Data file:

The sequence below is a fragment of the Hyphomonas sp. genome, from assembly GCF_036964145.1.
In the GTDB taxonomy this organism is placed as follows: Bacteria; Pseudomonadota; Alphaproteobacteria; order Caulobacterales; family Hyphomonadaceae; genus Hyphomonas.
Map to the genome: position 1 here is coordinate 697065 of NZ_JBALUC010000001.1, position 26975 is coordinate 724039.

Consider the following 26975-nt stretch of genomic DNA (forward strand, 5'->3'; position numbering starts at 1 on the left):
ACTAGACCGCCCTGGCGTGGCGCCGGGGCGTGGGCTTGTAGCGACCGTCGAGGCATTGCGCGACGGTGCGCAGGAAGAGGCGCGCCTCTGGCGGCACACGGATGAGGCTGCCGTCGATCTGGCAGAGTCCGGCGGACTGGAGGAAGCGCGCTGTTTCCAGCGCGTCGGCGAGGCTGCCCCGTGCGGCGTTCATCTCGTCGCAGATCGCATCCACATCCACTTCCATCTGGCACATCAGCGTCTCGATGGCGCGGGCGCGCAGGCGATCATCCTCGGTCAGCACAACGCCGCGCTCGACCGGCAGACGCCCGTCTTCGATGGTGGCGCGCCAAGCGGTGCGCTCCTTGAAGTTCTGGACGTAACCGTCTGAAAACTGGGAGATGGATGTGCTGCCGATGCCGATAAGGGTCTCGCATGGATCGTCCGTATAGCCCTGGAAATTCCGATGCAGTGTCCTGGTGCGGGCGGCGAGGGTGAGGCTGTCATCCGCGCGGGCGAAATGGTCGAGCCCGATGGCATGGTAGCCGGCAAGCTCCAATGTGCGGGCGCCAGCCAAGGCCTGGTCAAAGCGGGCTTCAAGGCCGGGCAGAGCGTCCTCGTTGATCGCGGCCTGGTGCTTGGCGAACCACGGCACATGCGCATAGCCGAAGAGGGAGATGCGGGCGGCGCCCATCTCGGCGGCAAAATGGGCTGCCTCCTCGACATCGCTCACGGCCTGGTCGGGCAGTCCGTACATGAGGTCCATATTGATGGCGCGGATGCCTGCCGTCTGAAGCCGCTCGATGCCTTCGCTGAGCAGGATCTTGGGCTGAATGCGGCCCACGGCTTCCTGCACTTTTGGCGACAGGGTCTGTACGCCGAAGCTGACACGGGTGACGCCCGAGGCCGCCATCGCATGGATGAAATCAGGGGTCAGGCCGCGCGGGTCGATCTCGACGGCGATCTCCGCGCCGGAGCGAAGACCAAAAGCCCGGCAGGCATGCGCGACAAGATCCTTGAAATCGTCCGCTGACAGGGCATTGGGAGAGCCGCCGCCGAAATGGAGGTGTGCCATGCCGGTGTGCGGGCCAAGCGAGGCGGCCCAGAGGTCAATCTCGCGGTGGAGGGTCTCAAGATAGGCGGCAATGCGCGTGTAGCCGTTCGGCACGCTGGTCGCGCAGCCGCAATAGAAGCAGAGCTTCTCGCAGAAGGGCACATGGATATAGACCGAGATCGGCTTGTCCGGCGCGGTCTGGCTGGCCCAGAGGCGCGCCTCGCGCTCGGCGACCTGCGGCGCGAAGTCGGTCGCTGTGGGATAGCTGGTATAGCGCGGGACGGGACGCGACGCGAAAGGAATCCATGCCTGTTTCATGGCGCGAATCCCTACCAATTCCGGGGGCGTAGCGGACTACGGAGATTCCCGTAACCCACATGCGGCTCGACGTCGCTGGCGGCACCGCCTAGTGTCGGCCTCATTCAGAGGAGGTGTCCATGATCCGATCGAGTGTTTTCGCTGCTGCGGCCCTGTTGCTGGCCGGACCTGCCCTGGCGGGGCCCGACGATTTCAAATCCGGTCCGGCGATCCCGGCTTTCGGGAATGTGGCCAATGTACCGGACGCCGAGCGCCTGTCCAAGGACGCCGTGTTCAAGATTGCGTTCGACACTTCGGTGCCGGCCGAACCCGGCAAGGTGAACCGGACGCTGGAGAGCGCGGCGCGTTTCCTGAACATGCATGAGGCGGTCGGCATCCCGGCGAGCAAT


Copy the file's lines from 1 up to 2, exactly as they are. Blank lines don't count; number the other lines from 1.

The sequence below is a fragment of the Hyphomonas sp. genome, from assembly GCF_036964145.1.
In the GTDB taxonomy this organism is placed as follows: Bacteria; Pseudomonadota; Alphaproteobacteria; order Caulobacterales; family Hyphomonadaceae; genus Hyphomonas.